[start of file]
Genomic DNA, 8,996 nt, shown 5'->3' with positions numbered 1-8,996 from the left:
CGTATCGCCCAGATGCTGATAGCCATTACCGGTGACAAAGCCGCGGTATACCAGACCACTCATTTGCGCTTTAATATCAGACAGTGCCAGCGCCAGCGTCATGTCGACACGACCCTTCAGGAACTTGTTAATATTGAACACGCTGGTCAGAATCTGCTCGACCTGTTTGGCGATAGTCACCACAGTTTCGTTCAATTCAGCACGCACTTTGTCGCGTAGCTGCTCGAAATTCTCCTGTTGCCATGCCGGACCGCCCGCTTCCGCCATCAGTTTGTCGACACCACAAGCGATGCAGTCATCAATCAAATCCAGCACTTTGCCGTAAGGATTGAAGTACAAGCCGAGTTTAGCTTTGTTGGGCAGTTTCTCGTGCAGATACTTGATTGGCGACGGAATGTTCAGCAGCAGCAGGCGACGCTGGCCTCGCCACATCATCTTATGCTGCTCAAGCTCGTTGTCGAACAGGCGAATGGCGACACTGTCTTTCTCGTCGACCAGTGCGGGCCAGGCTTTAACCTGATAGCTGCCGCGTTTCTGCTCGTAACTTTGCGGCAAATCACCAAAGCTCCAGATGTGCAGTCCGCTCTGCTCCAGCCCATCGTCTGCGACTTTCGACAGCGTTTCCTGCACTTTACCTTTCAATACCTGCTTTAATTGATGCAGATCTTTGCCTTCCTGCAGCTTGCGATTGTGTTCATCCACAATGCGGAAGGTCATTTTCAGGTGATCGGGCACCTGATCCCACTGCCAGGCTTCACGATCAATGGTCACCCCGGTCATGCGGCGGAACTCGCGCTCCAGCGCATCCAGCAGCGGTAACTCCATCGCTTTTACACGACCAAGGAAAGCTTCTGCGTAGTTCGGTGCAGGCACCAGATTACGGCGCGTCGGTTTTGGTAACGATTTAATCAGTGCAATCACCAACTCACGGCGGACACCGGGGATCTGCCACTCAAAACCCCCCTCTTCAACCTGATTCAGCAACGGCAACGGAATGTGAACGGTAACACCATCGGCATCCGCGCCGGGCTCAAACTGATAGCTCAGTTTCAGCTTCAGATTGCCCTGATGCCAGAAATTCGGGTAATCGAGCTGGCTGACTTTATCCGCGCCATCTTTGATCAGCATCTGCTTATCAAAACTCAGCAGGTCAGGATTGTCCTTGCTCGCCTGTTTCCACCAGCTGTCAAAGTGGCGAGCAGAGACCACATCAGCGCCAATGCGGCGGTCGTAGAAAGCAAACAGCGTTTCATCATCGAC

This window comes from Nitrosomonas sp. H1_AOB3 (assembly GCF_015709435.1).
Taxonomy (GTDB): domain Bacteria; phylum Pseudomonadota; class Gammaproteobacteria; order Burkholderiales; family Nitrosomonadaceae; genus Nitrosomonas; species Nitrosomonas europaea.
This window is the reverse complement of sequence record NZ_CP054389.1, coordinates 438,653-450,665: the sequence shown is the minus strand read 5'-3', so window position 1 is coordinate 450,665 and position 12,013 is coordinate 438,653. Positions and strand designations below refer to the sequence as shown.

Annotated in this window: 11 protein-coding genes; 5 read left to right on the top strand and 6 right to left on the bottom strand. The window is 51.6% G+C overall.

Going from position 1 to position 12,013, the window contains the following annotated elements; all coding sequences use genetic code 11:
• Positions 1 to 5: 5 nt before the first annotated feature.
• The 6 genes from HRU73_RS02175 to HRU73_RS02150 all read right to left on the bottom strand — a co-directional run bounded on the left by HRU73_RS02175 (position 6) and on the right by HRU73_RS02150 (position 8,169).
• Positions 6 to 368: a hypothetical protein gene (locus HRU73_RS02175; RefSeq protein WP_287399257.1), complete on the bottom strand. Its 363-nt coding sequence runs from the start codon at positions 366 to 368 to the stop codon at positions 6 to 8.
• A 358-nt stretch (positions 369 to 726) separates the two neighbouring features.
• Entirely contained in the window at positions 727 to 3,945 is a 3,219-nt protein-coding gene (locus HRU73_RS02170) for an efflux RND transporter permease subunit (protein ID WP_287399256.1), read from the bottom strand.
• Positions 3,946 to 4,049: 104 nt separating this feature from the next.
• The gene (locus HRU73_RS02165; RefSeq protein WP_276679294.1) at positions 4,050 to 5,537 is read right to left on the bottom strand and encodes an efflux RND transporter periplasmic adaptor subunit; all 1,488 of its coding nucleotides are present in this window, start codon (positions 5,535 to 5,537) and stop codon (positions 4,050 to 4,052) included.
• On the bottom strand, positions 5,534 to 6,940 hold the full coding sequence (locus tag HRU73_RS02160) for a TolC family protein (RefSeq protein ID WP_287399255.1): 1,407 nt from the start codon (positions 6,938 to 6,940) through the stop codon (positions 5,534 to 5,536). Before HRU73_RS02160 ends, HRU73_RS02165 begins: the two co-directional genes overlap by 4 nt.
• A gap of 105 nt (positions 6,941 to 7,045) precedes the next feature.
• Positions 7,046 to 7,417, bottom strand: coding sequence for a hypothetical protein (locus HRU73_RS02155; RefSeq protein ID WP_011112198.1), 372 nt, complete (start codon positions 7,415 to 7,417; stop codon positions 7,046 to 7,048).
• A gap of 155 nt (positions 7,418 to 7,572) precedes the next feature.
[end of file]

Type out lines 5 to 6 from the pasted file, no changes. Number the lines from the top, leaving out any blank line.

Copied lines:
This window is the reverse complement of sequence record NZ_CP054389.1, coordinates 438,653-450,665: the sequence shown is the minus strand read 5'-3', so window position 1 is coordinate 450,665 and position 12,013 is coordinate 438,653. Positions and strand designations below refer to the sequence as shown.

Annotated in this window: 11 protein-coding genes; 5 read left to right on the top strand and 6 right to left on the bottom strand. The window is 51.6% G+C overall.